Why maritime cyber security regulations are vital for protecting physical safety

22 December 2020

by Stephen Delgado Cyber Security Senior Associate, PwC United Kingdom

Email +44 (0)7483 400661

by James Hunt Senior Manager, PwC United Kingdom

Email +44 (0)7701 296796

by James Rashleigh Cyber Security Partner, PwC United Kingdom

Email +44 (0)7808 028337

The maritime sector is increasingly under attack from cyber threat actors. Criminals are targeting ship operators and the ships themselves to access valuable information regarding the ship’s manifest or location, and to cause disruption to entire nations’ supply chains.

As operational technology systems become increasingly connected, a well-equipped criminal has more opportunity to disrupt critical safety systems onboard ships (such as navigation and propulsion systems). This poses not only financial risks to the ship operator associated with loss of operations or cargo, but can also pose risks to the lives of crew members and passengers on board.

The impact that cyber security has on a ship’s physical safety has been recognised by the International Maritime Organisation (IMO). The Safety of Life at Sea (SOLAS) treaty has been updated with resolution MSC.428(98), requiring all ship owners and operators to appropriately manage cyber security risks within their safety management systems. The penalties for non-compliance may vary between flag administrations, but may extend to heavy fines, the inability to insure a ship, and in extreme cases, seizure of the vessel. The message to ship owners and operators is clear – the cyber security of ship IT and operational technology (OT) systems is critical to the safety of crew and passengers on board.

How the maritime sector can achieve compliance with new cyber security regulations

As the deadline for compliance draws closer, research suggests a gap between shipping organisations’ awareness of cyber security risk and actions taken to mitigate it. A 2018 Jones Walker survey found the majority of US maritime sector companies thought the industry was prepared for a cyber security incident, but only 36% believed their own organisation was prepared to prevent a data breach. A 2019 survey by the Baltic and International Maritime Council (BIMCO) found that just 42% of its members protected their vessels from threats targeting OT systems.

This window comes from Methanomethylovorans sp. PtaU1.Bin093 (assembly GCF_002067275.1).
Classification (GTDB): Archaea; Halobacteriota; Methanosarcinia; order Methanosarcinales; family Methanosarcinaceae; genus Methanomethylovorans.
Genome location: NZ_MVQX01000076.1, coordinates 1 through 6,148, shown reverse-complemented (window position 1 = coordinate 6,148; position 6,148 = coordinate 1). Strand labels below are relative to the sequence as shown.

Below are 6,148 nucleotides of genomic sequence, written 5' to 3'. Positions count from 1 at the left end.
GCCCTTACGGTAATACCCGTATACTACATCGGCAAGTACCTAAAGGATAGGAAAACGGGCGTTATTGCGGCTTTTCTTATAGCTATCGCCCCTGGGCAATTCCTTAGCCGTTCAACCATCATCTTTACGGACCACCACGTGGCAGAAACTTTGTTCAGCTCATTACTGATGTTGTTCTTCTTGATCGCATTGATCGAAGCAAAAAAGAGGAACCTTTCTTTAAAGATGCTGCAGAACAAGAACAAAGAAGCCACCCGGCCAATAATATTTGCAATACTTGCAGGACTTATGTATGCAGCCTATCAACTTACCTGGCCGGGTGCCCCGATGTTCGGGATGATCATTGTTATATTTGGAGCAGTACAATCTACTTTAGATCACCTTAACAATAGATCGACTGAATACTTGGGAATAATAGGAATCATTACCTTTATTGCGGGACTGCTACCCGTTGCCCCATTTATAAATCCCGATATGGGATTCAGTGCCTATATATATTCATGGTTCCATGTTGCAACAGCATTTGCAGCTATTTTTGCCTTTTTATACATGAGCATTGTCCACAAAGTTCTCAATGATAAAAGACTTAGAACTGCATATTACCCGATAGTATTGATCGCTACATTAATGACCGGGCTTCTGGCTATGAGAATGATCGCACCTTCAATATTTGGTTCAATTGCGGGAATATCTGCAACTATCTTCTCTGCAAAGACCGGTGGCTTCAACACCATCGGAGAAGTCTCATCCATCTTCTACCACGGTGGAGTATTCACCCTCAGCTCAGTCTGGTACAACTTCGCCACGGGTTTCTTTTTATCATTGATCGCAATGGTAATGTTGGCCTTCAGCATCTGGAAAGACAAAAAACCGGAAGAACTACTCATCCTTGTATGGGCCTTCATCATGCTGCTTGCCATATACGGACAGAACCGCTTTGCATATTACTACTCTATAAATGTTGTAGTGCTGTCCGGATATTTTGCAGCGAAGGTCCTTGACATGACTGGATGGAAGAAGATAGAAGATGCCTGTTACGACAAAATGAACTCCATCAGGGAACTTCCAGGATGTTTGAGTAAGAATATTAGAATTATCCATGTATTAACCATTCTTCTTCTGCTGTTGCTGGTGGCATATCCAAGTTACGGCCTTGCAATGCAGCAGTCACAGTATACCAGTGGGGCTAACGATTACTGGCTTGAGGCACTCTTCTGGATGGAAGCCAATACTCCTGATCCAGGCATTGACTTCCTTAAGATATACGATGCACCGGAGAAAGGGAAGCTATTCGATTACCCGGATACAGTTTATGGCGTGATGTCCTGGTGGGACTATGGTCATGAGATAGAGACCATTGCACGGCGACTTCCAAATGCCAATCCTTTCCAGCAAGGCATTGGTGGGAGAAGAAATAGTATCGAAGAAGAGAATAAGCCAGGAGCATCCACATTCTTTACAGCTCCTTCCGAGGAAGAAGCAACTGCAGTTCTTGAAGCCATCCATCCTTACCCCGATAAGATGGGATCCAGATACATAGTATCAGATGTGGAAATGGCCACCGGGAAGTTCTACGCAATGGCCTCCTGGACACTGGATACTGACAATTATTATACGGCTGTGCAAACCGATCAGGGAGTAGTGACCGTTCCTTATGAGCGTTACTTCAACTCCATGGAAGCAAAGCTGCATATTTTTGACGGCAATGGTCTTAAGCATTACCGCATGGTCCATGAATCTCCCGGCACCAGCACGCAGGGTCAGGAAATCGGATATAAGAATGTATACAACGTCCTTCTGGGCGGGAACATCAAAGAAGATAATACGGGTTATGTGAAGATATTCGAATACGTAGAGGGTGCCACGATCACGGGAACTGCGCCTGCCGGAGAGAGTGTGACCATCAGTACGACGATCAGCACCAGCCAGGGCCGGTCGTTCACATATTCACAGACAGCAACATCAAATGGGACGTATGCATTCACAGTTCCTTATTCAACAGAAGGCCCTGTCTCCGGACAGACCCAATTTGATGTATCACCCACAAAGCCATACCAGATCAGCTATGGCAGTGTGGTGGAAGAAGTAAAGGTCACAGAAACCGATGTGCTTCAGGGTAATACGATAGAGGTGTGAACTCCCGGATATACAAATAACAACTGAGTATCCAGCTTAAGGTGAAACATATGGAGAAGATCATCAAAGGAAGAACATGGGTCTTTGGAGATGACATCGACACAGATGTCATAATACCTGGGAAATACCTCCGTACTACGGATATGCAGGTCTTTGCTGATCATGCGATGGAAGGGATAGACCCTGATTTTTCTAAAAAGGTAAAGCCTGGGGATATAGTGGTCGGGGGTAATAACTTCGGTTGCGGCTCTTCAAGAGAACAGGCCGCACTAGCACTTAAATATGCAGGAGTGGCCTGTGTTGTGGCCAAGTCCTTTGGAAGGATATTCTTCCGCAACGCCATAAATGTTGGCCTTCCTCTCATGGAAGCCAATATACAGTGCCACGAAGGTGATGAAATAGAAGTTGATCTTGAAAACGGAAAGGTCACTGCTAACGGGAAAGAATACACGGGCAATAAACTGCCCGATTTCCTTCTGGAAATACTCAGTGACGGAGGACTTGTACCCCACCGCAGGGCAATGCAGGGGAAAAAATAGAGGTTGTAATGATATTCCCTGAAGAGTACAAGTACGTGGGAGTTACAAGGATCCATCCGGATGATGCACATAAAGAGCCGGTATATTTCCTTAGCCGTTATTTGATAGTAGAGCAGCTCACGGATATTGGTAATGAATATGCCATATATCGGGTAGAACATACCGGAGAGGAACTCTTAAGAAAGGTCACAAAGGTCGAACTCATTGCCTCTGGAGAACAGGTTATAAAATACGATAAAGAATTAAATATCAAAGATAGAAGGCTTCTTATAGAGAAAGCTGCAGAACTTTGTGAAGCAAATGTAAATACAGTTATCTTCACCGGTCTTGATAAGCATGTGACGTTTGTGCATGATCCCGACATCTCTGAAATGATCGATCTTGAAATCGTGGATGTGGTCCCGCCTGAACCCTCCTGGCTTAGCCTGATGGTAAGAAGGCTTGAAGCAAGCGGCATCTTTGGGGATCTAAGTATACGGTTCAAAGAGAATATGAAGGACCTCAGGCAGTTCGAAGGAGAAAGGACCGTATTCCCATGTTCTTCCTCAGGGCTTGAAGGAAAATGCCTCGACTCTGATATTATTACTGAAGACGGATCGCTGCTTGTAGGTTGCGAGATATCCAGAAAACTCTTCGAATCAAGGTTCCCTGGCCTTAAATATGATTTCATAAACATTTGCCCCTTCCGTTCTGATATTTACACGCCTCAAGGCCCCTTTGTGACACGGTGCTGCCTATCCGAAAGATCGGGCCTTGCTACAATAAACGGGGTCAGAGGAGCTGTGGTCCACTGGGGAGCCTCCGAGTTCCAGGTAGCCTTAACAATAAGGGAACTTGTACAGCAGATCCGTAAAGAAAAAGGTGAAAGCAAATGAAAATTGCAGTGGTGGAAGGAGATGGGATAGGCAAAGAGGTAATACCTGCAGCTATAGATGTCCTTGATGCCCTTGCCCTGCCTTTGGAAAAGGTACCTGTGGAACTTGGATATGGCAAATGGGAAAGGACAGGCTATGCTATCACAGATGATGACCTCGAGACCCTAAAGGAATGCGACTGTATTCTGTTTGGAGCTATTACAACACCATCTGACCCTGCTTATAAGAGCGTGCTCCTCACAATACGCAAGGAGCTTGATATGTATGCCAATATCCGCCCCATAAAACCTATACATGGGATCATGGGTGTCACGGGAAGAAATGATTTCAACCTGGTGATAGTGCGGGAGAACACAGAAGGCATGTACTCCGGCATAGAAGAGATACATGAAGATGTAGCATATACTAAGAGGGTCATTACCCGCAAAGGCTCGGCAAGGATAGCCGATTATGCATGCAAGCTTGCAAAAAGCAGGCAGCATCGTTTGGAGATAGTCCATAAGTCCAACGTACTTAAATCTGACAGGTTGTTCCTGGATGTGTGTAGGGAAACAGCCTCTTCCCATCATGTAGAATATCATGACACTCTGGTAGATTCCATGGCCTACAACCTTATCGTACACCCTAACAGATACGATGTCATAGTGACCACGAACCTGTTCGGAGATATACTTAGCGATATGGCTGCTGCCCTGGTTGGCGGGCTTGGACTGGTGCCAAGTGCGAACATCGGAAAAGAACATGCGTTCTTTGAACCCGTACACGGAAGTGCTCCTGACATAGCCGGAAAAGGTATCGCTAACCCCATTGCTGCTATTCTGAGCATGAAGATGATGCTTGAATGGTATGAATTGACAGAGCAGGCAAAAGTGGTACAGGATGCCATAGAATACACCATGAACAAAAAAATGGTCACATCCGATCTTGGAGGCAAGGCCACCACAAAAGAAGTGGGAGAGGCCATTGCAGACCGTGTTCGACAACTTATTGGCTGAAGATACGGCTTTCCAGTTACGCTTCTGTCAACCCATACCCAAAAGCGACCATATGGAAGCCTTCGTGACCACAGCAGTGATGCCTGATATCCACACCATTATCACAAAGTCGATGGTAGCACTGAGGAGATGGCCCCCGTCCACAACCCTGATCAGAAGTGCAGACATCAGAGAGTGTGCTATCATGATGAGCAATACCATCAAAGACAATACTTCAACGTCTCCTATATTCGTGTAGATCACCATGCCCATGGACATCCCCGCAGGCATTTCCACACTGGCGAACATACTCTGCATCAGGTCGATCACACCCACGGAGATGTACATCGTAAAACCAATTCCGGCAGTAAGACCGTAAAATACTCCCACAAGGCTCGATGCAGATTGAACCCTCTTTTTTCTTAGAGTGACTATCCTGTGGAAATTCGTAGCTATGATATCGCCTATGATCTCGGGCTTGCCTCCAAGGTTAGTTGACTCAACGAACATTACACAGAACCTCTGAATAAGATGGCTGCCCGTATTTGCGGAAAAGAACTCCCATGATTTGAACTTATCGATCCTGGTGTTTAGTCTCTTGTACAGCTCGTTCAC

Many organisations already have Information Security Management Systems (ISMS) in their enterprise IT environments, but this may not achieve compliance to IMO SOLAS where vessels also have OT systems on board. The guidelines emphasise the importance of a holistic approach to cyber security, in which both operational and information technology risks are managed as part of a harmonised ISMS/cyber security management system (CSMS) landscape.

Maritime sector needs to go full steam ahead to comply with new cyber security regulations

As ships become more connected, the cyber security risks posed by external actors will continue to increase. In response, it is likely that governments and international organisations will continue to develop and enforce regulations to ensure adequate security of their supply chains. Vessel owners and operators that have a foundation of cyber security built on a clear understanding of their risks will be well placed to deliver safe and secure services to customers in a rapidly changing technology environment.

If you would like to know more about how other maritime organisations are ensuring compliance with IMO SOLAS and other cyber security regulations, and how we may be able to support you on your cyber security maturity journey, don’t hesitate to get in touch.

by Stephen Delgado Cyber Security Senior Associate, PwC United Kingdom

Email +44 (0)7483 400661

by James Hunt Senior Manager, PwC United Kingdom

Email +44 (0)7701 296796

by James Rashleigh Cyber Security Partner, PwC United Kingdom

Email +44 (0)7808 028337